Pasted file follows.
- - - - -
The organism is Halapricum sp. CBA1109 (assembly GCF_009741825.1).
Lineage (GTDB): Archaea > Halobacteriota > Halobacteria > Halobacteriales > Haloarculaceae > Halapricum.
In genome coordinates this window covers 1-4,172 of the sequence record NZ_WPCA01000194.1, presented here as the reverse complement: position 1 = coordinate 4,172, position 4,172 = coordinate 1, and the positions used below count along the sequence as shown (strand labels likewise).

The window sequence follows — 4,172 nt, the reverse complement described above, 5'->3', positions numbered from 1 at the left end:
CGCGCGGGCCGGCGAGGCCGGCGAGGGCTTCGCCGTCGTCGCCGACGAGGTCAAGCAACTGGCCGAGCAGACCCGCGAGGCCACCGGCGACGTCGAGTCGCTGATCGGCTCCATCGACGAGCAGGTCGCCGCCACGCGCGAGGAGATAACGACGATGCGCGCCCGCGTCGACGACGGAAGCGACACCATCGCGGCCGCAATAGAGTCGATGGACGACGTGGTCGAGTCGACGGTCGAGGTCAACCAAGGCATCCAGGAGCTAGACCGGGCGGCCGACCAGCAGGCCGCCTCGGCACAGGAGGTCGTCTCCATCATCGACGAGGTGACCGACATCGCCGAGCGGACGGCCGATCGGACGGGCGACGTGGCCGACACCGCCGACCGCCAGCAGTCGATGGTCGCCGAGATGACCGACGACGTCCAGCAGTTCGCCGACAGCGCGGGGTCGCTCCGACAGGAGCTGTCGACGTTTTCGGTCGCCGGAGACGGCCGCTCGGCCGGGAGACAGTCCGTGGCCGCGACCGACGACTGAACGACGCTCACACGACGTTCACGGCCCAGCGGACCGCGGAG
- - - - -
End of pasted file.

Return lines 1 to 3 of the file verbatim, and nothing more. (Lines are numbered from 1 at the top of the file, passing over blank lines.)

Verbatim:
The organism is Halapricum sp. CBA1109 (assembly GCF_009741825.1).
Lineage (GTDB): Archaea > Halobacteriota > Halobacteria > Halobacteriales > Haloarculaceae > Halapricum.
In genome coordinates this window covers 1-4,172 of the sequence record NZ_WPCA01000194.1, presented here as the reverse complement: position 1 = coordinate 4,172, position 4,172 = coordinate 1, and the positions used below count along the sequence as shown (strand labels likewise).